Note that if you hear a drive clicking or pinging this could be the worst thing you would hear.
Known as "The Click Of Death"
Posted on Sep 10, 2009
Try connecting it to some other computer, and/or to some other USB-port on your computer.
If the second computer does not recognize it, then either the USB-to-disk-drive interface is the problem, or the disk-drive inside the case is the problem.
If the warranty has expired, then open the case, and remove the disk-drive, and try connecting it directly to your computer, via a generic USB-to-disk-drive adapter, e.g.,
to see if the disk-drive is problematic.
Posted on Sep 10, 2009
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Posted on Jan 02, 2017
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External hard drives not only provide additional storage space on a computer system but also allow data to be conveniently transported from one computer to another.
These drives typically plug right in to a port on the computer and function without any additional setup; however, if you are running into trouble where your external hard drive is not being detected, you must troubleshoot the situation to determine why the drive appears to be missing.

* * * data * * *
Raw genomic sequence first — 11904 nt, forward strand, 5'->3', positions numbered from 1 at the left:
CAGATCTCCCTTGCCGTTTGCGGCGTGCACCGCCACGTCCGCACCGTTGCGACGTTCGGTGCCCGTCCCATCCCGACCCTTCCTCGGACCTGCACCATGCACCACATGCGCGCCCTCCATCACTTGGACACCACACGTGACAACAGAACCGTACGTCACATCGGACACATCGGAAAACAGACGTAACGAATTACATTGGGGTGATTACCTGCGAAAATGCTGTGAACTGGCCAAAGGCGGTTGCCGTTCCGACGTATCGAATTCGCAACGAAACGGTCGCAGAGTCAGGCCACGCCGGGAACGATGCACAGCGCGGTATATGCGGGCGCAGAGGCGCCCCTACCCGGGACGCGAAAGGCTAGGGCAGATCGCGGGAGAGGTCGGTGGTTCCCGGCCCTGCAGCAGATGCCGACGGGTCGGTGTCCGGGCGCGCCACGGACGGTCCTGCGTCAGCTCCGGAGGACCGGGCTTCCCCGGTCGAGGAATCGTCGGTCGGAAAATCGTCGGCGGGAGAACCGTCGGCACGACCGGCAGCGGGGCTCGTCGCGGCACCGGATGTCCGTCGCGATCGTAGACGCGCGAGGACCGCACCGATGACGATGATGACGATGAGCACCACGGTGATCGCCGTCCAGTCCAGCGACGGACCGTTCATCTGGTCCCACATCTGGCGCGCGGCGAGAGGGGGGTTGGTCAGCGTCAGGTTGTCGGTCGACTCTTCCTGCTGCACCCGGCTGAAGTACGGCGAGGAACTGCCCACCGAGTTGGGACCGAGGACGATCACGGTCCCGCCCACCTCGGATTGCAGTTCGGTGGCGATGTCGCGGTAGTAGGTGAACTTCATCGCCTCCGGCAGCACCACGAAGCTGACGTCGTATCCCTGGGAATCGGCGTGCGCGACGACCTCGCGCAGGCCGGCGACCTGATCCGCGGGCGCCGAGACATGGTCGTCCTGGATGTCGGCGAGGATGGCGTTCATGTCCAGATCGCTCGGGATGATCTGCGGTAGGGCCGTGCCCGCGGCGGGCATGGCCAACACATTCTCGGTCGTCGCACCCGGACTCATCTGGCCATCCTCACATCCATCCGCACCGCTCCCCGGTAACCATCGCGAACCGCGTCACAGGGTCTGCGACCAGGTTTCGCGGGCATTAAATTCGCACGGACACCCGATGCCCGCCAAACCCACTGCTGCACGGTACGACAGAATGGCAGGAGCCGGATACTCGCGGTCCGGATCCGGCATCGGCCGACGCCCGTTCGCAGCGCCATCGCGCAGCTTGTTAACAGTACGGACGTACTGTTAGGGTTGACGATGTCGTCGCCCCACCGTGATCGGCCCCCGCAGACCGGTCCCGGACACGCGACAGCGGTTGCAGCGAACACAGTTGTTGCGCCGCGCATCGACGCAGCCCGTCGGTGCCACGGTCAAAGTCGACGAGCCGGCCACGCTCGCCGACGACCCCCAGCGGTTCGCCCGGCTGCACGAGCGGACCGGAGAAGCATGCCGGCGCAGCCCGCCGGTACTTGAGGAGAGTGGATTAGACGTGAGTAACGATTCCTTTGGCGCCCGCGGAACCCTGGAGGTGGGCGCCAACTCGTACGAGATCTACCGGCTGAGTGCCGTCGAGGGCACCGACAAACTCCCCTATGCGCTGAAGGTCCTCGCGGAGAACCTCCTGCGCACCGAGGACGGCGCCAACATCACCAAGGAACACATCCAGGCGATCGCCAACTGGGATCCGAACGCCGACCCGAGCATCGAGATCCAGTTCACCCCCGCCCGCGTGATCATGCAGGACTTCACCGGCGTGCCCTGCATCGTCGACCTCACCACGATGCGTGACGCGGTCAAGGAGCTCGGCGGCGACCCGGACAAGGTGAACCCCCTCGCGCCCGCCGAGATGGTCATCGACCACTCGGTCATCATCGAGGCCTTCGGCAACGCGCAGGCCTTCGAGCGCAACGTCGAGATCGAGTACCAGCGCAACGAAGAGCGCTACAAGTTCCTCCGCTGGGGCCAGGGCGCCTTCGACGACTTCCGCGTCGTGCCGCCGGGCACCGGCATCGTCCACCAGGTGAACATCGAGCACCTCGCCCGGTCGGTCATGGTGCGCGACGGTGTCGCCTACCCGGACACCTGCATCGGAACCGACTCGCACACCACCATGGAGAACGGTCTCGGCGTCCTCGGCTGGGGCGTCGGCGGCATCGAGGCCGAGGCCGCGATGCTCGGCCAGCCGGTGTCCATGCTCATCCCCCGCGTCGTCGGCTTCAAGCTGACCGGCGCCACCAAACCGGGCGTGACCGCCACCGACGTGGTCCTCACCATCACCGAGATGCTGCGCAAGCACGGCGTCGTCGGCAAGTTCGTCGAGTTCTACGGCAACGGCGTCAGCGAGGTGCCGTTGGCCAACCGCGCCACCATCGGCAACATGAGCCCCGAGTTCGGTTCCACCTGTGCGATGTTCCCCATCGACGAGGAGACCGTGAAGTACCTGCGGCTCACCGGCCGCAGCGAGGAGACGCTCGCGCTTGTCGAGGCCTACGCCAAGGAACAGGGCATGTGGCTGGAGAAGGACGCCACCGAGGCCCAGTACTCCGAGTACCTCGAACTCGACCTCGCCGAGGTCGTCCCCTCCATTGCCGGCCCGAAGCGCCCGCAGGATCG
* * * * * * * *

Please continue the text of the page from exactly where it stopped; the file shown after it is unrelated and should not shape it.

Check the USB connection running from the hard drive to your computer.
If the USB cable is not seated securely in the port, the computer will not detect the external drive.
Disconnect the USB cable from the computer and plug it into a different USB port. Occasionally, a USB port will fail to function with some hardware and changing the USB connection may correct this issue.
Switch from a USB to a Firewire cable connection, if possible.
The USB port on the hard drive may have died; if so, changing to a Firewire connection will resolve this issue.